- 3 Jun 08, 10:37 GMT
Our Broadband Britain tour is underway - and we're in Arnisdale, an idyllic village in the North West of Scotland. This is one of the few places where BT will still not supply a broadband connection - it is nine miles from the nearest exchange in Glenelg, and the copper cable just won't bring the signal that far.
But if you want to know just how important a service broadband has become, this is a great place to come. The people here have been making an ever louder clamour about their desperate need for a faster connection.
People like Rick Rohde, Anna MacKenzie and Jenny Munro. They all work from their homes in this remote community, where a trip to the supermarket means a two hour round trip. Rick, an American who settled here as a crofter thirty years ago, is now an academic working with colleagues in South Africa. Jenny is a graphics designer who needs to send and receive large files. And Jenny, who trains health workers, needs to keep in constant touch with colleagues across Scotland.
They have all gone to extraordinary lengths to get connected, Rick sailing across the loch just to pick up his e-mail, Jenny driving nine miles along a steep and narrow road to her mother-in-law's house just to send e-mails, Anna having to make a similar journey with her graphics files.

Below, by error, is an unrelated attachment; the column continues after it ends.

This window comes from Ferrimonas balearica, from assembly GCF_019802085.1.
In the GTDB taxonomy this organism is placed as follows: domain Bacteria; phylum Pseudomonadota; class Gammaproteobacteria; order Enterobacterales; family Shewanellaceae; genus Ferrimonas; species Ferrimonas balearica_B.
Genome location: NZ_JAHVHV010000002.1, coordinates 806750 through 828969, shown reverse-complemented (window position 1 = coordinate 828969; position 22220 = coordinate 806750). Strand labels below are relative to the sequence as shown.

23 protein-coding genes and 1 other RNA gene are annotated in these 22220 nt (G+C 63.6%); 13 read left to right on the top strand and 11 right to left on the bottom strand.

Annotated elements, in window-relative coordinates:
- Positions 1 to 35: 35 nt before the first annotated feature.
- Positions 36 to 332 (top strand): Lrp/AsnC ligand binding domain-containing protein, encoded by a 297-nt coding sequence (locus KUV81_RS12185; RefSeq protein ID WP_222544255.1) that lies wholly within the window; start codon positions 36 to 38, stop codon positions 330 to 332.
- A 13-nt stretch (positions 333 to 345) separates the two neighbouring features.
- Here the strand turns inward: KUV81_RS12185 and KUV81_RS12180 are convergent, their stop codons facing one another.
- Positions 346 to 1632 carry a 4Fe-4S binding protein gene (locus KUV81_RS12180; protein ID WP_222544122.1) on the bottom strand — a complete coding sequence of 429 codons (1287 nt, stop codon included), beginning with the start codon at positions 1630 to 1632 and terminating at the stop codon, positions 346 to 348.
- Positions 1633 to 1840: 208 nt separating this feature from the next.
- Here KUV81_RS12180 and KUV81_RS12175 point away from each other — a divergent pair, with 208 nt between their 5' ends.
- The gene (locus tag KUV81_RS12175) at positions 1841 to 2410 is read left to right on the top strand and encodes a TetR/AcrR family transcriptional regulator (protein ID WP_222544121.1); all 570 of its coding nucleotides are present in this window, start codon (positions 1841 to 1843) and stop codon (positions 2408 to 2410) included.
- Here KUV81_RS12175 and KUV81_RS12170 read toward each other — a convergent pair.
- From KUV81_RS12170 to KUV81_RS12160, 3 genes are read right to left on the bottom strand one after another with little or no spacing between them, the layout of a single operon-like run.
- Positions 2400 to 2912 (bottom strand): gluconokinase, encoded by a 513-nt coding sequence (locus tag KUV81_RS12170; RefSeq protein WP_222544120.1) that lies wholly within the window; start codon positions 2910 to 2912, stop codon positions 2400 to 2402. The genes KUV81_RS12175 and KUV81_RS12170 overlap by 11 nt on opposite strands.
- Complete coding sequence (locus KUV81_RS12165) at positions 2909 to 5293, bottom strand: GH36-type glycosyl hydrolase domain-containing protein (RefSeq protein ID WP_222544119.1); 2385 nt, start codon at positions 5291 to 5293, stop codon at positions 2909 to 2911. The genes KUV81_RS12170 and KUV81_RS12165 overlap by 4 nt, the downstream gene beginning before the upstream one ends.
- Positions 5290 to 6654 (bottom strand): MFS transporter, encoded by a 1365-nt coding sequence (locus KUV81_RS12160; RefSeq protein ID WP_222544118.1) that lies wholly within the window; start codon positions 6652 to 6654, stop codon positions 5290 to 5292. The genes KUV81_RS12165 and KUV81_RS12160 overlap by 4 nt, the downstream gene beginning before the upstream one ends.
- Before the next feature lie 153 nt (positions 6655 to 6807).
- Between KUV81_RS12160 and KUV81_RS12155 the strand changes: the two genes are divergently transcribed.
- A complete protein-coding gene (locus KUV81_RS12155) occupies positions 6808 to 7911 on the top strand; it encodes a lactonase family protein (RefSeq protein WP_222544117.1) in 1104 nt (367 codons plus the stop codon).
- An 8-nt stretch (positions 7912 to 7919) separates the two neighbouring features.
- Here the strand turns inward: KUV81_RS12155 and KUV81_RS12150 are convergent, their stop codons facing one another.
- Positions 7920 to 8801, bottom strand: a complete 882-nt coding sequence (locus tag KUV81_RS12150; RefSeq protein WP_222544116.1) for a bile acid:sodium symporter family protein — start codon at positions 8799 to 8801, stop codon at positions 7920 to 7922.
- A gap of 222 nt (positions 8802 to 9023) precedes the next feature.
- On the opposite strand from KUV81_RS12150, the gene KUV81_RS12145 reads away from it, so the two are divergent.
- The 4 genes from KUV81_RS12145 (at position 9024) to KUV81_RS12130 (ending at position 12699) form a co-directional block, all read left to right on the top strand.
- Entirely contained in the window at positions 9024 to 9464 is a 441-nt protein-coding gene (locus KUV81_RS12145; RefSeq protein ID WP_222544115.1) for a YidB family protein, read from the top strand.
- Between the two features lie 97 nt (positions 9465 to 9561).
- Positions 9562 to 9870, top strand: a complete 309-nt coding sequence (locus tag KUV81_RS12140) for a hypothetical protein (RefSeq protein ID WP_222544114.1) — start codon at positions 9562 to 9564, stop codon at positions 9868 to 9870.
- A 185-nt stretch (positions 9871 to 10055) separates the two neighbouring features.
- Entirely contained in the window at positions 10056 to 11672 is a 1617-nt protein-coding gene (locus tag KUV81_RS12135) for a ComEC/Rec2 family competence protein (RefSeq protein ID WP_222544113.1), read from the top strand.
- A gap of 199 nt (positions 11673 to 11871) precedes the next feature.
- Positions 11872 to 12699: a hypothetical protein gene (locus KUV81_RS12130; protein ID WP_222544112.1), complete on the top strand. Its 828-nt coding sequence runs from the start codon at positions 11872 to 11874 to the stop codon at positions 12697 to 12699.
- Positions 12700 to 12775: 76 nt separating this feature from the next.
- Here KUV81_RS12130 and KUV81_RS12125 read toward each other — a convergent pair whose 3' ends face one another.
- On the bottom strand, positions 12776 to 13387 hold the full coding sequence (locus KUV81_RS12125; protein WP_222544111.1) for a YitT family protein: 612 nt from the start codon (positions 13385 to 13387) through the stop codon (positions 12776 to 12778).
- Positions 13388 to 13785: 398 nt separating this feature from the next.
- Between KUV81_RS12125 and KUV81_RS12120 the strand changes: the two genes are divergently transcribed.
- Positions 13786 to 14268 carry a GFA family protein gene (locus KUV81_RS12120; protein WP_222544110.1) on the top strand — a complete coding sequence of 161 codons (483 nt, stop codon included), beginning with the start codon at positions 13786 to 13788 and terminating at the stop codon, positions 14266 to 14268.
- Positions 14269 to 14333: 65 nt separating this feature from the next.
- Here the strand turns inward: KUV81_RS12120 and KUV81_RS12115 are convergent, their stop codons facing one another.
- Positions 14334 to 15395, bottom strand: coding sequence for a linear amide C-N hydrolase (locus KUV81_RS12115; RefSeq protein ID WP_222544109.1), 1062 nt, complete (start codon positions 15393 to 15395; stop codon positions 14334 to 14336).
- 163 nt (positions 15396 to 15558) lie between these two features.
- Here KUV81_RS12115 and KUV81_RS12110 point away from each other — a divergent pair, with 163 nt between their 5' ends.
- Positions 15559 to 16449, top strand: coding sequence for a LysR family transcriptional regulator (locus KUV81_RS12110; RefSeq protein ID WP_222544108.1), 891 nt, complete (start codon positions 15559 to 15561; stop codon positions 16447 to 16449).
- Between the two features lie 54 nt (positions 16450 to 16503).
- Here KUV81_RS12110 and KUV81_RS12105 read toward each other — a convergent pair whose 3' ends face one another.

But broadband is now coming to Arnisdale through something called the Tegola project. It's a kind of home-brewed concoction, beamed to a series of masts around Arnisdale from a college on the Isle of Skye. But this is not a commercial operation - it is funded by Edinburgh University and the University of the Highlands and Islands, and, by the sound of it, would be pretty pricey if sold to residents at a realistic rate.
What it does deliver is pretty scorching speeds - downloads at up to 10Mbps, and pretty fast uploads too. I sat directly next to one of the masts, and managed to download the 10Mb test file we have placed on this website in just 16 seconds, a new personal best.
By contrast, back in Glenelg, I used the hotel's BT broadband connection, and it took over four minutes to download the same file. By the way, do try this at home - and map your results for us.
There is a Scottish government plan to bring broadband to places like Arnisdale by next Christmas, probably using similar technology to the Tegola project, with a few really remote homes being served by satellite. But even when that arrives, you can bet that the people here will soon be looking with envy at the 20 or 50Mbps connections that are going to be available in some other parts of Britain.
So what have we learned on day one? That just because you live in the middle of nowhere your need - or desire - for speed is no less than that of someone living in a humming metropolis. And that satisfying the desire for ever faster internet connections right across the UK will be a challenging and expensive undertaking, with pressure on everyone from BT to local government to put their hands in their pockets.
Later today, we start driving to Dundee for a glimpse of our high fibre future. And, after a couple of days in stunningly beautiful surroundings, only marred by a dearth of mobile phone and broadband connections, it will be quite a relief to be able to get online with ease once more.
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